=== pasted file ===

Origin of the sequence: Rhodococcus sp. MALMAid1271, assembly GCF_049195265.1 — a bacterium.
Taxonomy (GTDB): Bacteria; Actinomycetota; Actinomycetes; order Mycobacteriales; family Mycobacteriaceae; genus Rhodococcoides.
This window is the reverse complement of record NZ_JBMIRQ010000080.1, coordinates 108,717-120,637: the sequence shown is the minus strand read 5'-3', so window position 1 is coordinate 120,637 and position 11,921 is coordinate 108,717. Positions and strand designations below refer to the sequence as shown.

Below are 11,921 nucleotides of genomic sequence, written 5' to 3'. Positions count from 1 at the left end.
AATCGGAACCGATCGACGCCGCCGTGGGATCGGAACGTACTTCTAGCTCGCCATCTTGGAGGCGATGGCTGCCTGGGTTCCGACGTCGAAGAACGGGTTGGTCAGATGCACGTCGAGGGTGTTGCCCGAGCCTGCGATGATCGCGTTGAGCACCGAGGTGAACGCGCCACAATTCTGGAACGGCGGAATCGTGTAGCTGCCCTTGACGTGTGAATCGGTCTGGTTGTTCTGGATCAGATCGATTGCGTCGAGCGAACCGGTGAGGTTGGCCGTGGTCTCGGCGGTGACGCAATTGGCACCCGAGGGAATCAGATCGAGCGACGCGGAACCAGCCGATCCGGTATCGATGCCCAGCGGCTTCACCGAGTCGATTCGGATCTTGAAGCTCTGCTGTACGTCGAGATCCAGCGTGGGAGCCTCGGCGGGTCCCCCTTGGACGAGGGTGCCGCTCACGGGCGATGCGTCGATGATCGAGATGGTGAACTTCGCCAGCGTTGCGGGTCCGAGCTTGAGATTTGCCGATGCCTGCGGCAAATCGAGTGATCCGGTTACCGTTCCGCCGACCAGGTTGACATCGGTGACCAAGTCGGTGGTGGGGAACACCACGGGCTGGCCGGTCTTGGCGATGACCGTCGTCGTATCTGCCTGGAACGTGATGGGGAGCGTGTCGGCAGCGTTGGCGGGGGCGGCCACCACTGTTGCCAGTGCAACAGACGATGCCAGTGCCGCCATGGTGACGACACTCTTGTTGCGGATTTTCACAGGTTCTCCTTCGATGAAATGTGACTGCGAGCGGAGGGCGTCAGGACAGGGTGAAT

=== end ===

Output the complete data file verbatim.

Origin of the sequence: Rhodococcus sp. MALMAid1271, assembly GCF_049195265.1 — a bacterium.
Taxonomy (GTDB): Bacteria; Actinomycetota; Actinomycetes; order Mycobacteriales; family Mycobacteriaceae; genus Rhodococcoides.
This window is the reverse complement of record NZ_JBMIRQ010000080.1, coordinates 108,717-120,637: the sequence shown is the minus strand read 5'-3', so window position 1 is coordinate 120,637 and position 11,921 is coordinate 108,717. Positions and strand designations below refer to the sequence as shown.

Below are 11,921 nucleotides of genomic sequence, written 5' to 3'. Positions count from 1 at the left end.
AATCGGAACCGATCGACGCCGCCGTGGGATCGGAACGTACTTCTAGCTCGCCATCTTGGAGGCGATGGCTGCCTGGGTTCCGACGTCGAAGAACGGGTTGGTCAGATGCACGTCGAGGGTGTTGCCCGAGCCTGCGATGATCGCGTTGAGCACCGAGGTGAACGCGCCACAATTCTGGAACGGCGGAATCGTGTAGCTGCCCTTGACGTGTGAATCGGTCTGGTTGTTCTGGATCAGATCGATTGCGTCGAGCGAACCGGTGAGGTTGGCCGTGGTCTCGGCGGTGACGCAATTGGCACCCGAGGGAATCAGATCGAGCGACGCGGAACCAGCCGATCCGGTATCGATGCCCAGCGGCTTCACCGAGTCGATTCGGATCTTGAAGCTCTGCTGTACGTCGAGATCCAGCGTGGGAGCCTCGGCGGGTCCCCCTTGGACGAGGGTGCCGCTCACGGGCGATGCGTCGATGATCGAGATGGTGAACTTCGCCAGCGTTGCGGGTCCGAGCTTGAGATTTGCCGATGCCTGCGGCAAATCGAGTGATCCGGTTACCGTTCCGCCGACCAGGTTGACATCGGTGACCAAGTCGGTGGTGGGGAACACCACGGGCTGGCCGGTCTTGGCGATGACCGTCGTCGTATCTGCCTGGAACGTGATGGGGAGCGTGTCGGCAGCGTTGGCGGGGGCGGCCACCACTGTTGCCAGTGCAACAGACGATGCCAGTGCCGCCATGGTGACGACACTCTTGTTGCGGATTTTCACAGGTTCTCCTTCGATGAAATGTGACTGCGAGCGGAGGGCGTCAGGACAGGGTGAAT